Bahir Dar Research, and a Return to Kenya

Ethiopia has fantastic coffee, everywhere, always.  I love this country.
Ethiopia has fantastic coffee, everywhere, always. I love this country.

The math group in Bahir Dar was incredibly hospitable, and, as mentioned in the previous post, has some really interesting outreach projects going on. They have a couple-few research groups getting started, one working on fluid dynamics, and one working on lattice theory (as in posets, not mathbb{Z}-modules). One of the really inspiring things about the visit was that, in addition to having an awesome and enthusiastic staff, they are also receiving quite reasonable support from the University (and by extension, the government) for advancing their research and outreach projects. People involved in project work can apply to have reduced teaching loads, giving them equal pay but plenty of time to advance the projects. Meanwhile, the university is hiring more lecturers to make up the extra time; presumably this will end up looking like a much more flexible version of the research universities in the US, which have a two-tiered system of research professors and lecturers. This allows them to reward people with good ideas and plans with extra time, rather than making the decision at-or-before hiring time; it’s an interesting idea, and probably much more appropriate to the local context than the US system. It reaffirms my feeling that until African countries will continue to lag in science until the governments get serious about funding the universities for research: Here we have an example of awesome university support which is fuelling great projects. Another positive development is that Bahir Dar sounds like it’s starting to put caps on the number of courses people can teach; this keeps people from taking on unrealistic teaching loads in order to get a bigger pay-check, a real problem in Kenya. Of course, such a move also needs to be paired with decent pay for lecturers!

One of thing I heard repeatedly at Bahir Dar was that the research programs need more mentorship. They are about to start offering a PhD program in math, and only have a few PhD holders to start from. This means that there is a danger of the research programs being a bit too over-specialized, especially when combined with the fact that it’s very difficult for people to get out for conferences to share ideas. As a result there’s a real need for interaction with vagabond mathematicians like myself. I think the next time I have a few months free, I’m going to strongly consider going and giving some research-oriented course(s) for the department there. If you’re a vagabond mathematician, I think it would be really cool for you to do so, too! Ethiopia’s really lovely, and it would be an excellent way to get involved in an exciting environment.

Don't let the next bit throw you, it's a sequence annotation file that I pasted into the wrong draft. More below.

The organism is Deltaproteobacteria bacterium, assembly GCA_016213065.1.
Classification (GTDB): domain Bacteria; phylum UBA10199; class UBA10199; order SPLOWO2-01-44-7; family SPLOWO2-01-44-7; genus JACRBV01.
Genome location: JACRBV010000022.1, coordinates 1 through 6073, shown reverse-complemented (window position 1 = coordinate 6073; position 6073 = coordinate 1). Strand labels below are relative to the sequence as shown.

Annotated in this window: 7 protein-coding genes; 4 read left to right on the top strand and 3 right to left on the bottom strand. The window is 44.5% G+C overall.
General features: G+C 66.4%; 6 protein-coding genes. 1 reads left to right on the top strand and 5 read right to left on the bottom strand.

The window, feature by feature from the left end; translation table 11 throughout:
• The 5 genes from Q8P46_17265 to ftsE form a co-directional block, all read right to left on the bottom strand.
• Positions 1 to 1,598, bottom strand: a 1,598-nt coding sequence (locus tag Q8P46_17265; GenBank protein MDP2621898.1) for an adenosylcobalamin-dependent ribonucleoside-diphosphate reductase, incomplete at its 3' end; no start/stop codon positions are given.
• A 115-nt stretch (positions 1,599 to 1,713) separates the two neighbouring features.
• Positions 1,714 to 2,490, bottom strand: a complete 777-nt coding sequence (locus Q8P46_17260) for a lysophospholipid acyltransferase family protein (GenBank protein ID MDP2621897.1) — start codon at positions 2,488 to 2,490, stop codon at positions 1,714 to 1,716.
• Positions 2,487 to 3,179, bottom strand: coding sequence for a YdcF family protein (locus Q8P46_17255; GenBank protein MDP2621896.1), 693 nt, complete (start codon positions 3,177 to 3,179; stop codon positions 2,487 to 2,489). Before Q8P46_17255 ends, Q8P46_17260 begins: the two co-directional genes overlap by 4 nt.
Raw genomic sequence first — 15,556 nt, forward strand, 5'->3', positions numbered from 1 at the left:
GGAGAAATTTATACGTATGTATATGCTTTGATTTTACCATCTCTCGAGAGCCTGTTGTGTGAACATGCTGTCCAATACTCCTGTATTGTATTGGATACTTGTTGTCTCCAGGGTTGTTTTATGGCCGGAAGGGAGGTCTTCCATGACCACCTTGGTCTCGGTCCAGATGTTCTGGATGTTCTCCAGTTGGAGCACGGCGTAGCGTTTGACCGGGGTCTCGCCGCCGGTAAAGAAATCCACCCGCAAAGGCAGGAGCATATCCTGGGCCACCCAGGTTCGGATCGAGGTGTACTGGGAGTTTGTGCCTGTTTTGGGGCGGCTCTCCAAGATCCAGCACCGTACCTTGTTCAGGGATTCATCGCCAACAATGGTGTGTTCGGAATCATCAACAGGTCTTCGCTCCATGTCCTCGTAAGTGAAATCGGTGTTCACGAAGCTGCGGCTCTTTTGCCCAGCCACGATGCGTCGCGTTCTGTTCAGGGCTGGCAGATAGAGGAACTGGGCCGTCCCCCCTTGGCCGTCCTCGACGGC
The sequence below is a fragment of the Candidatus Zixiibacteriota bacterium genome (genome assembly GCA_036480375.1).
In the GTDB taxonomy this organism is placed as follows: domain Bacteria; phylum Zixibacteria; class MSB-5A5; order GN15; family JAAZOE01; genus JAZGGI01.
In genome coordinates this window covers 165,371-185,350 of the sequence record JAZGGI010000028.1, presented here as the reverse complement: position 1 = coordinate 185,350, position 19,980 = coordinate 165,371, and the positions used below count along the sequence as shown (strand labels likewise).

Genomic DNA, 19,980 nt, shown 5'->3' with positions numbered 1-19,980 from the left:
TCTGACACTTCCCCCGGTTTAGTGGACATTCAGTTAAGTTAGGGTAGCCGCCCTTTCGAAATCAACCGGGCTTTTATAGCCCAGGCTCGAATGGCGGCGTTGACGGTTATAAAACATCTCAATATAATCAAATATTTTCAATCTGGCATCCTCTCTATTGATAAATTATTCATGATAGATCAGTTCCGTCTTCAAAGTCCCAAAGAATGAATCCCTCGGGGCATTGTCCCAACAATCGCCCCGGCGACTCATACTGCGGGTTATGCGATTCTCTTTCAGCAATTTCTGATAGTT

Looking out from the conjoined churches of Gabriel and Raphael.
Looking out from the conjoined churches of Gabriel and Raphael.

After Bahir Dar, Elizabeth and I spent a couple days in Gondar, where we visited some 500-year-old castles built by the Portuguese, and then went to Lalibela, home of a mind-blowing collection of rock-hewn churches. The story goes that in the 14th century, King Lalibela carved the thirteen churches over the course of 30 years or so. The churches are also linked by extensive systems of dark, otherworldly, underground tunnels, and surrounded by small holes dug into the rock which until recent times were monk’s quarters. Historians say that all this was built with local labor, maybe 3,000 people, and possibly using help from the Knights Templar. Local legend, though, says King Lalibela did it single-handedly with the help of angels. (Which seems a pretty nice way to overlook feudal labor issues.) I’m not one to put stock in angelic interventions, and tend to side with the native-origin hypothesis over the Knights Templar hypothesis. (The probability of a historical hypothesis plummets towards zero once the Templars become involved, after all.) In any case, it’s a fantastical site, set in a truly remarkable landscape.

I returned to Kenya from Ethiopia about a week ago, after some SNAFU with Kenya Airways trying to secure a ticket back after the election. (They wouldn’t let me rebook without physically coming into Addis, by which time they had cancelled a flight and declared the next day’s flight full, even though it ended up being half-empty… So I came home to Kenya on Thursday instead of Tuesday.) It was a fantastic trip all told, though Elizabeth and I had on-and-off stomach issues throughout the trip, which slowed things down a bit. And now I’m settling back into a hectic pace in Kenya, posting more videos for the Algebraic Structures notes, and getting some training programs started with the Kakamega school district and the group out in Amagoro! More on that soon….

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